Lifecycle Rule: Define what happens to old backups. For example, you can use lifecycle rules to move backups to less expensive storage tiers or delete them entirely after a certain period.

Vault: Backups are grouped into vaults, and each vault is encrypted with AWS Key Management Service (KMS) key.

Audit Manager: AWS Backup Audit Manager is used to verify compliance with your AWS Backup policies for the controls you define. Control is a process designed to check compliance with backup requirements, such as backup frequency or backup retention period.

Monitoring: AWS Backup works with other AWS tools to let you monitor its workload. These tools include Amazon CloudWatch, Amazon EventBridge, AWS CloudTrail, and Amazon Simple Notification Service.

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AWS Backup is costed for the backup storage being used and for the data being restored. The cost per service for backups and restores can be seen in the attached snapshots below for the North Virginia region (Cost may vary by region).



Source: AWS

* Currently Cold storage is only supported for backups of Amazon EFS, Amazon DynamoDB, and VMware Backup.

* Amazon DynamoDB Cold storage backup is only available when you go for Amazon DynamoDB advanced features.

* Backups are billed as 128KB backups for Amazon S3 objects smaller than 128 KB. You also will be charged for GET requests on your Amazon S3 objects, and in addition, you will also be charged for the Amazon EventBridge events required to create the backup.

* Includes VMware on AWS Outposts and on-premises VMware, VMware CloudTM on AWS.

* Backups moved to cold storage must be retained for a minimum of 90 days, and backups deleted before 90 days are subject to the same prorated rate as storage charges for the remaining days.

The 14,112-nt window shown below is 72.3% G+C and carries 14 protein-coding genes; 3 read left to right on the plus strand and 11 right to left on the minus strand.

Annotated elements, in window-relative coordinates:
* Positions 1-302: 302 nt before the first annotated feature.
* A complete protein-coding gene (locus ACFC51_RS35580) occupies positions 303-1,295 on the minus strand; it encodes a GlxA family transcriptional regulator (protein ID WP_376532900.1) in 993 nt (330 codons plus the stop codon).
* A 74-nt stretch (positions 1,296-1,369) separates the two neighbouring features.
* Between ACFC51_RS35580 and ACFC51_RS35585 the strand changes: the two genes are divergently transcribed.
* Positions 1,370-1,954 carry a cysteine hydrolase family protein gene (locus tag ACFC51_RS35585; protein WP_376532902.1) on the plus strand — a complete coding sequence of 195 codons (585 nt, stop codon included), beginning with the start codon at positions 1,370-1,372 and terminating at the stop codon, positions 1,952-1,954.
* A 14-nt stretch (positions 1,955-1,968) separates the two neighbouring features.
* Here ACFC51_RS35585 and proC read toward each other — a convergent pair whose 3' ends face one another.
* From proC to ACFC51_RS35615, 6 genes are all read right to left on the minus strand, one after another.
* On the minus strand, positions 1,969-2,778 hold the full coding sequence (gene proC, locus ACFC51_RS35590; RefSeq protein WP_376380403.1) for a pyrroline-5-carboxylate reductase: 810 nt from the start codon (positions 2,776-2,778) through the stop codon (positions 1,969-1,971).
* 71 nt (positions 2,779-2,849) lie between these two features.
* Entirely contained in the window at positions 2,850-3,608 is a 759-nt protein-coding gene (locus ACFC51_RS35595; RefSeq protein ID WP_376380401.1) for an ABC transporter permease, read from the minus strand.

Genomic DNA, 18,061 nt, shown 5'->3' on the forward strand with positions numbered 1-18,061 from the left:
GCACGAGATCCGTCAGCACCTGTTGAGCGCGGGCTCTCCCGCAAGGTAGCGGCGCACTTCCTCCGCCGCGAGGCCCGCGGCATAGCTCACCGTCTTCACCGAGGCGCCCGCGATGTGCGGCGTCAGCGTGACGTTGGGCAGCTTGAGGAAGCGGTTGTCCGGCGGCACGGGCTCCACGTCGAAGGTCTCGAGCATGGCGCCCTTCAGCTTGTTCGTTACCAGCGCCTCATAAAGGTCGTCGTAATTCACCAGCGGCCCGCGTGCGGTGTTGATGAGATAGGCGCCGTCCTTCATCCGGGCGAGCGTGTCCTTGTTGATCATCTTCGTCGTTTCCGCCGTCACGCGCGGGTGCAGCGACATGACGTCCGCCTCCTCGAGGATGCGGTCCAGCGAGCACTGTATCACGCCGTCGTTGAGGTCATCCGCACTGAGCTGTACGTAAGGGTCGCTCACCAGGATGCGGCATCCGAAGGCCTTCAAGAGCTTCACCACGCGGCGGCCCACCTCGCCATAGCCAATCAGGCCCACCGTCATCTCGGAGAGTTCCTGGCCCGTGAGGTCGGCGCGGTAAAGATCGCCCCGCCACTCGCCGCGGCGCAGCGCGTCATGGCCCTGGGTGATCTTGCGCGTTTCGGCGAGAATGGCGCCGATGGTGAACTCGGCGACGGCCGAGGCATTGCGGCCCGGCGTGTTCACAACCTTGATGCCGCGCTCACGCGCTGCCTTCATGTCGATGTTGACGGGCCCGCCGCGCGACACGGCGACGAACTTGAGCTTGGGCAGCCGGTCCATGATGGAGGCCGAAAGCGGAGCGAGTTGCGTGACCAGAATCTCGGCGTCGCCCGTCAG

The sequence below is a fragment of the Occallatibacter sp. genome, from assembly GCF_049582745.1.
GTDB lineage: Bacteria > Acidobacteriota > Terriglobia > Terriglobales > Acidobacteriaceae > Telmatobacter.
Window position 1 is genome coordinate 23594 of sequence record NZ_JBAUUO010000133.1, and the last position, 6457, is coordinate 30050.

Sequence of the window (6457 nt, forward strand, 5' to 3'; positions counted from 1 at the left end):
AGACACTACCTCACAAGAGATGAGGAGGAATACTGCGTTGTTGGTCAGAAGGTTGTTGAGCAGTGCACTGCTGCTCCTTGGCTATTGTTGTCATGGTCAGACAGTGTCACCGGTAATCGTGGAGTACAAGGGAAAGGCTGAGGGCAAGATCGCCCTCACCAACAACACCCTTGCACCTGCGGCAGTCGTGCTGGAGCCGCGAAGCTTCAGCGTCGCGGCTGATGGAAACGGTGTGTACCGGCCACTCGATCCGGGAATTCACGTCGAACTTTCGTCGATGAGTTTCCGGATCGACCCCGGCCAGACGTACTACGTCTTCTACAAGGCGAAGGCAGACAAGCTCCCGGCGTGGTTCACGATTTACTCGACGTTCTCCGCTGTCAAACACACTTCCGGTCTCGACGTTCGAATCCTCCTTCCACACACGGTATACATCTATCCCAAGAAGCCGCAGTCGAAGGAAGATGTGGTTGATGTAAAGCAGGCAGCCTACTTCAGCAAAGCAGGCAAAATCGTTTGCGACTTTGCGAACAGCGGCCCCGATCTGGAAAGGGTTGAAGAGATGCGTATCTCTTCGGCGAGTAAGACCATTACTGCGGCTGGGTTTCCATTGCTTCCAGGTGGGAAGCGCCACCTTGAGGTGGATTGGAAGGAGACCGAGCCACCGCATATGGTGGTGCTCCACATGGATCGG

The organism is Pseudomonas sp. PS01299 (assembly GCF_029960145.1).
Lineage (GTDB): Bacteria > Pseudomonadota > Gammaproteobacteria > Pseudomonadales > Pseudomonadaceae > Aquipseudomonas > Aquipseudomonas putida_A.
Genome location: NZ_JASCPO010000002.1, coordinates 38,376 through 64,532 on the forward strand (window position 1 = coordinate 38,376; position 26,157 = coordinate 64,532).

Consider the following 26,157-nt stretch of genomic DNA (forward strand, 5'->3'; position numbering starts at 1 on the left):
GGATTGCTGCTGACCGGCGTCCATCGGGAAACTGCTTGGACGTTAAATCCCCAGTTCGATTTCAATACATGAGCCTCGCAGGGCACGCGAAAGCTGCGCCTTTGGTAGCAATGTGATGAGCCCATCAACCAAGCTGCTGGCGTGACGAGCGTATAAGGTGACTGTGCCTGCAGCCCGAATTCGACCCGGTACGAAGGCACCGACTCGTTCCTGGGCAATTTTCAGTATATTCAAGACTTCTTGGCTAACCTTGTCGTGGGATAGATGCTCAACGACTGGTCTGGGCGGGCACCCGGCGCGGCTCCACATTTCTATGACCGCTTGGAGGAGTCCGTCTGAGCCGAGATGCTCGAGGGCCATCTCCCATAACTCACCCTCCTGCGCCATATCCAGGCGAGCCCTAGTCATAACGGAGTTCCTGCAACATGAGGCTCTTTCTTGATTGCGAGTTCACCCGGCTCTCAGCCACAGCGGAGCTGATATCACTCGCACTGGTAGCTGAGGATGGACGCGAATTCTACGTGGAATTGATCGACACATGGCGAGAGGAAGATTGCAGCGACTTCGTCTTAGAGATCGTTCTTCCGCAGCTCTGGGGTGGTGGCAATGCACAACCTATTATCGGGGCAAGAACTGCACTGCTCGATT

* When Amazon EFS, Amazon S3, VMware, and Amazon DynamoDB opt for advanced features, backups are billed on a GB-day basis instead of GB hour. This means that your backup storage will be billed for these resources throughout the day.



Source: AWS

* Currently Cold storage is only supported for backups of Amazon EFS, Amazon DynamoDB, and VMware Backup.

* Amazon DynamoDB Cold storage restore is only available when you go for Amazon DynamoDB advanced features.

* Supporting restore targets are on-premises VMware, VMware CloudTM on AWS, and VMware on AWS Outposts. If you restore data from an AWS source region to an on-premises gateway or a gateway in an AWS region other than the source region, you will be charged standard AWS Data Transfer Out charges in addition to the data recovery charges above.

* If you know the Amazon S3 URI, you can restore individual Amazon S3 objects.

Use Cases

Hybrid Cloud Backup:

You can use AWS Storage Gateway to integrate local storage resources with the Amazon Cloud. When you restore from a backup, data is automatically copied from Amazon to your on-premises storage device. Data is stored in one of Amazon S3’s storage tiers, depending on how fast or how frequently you need to access the data.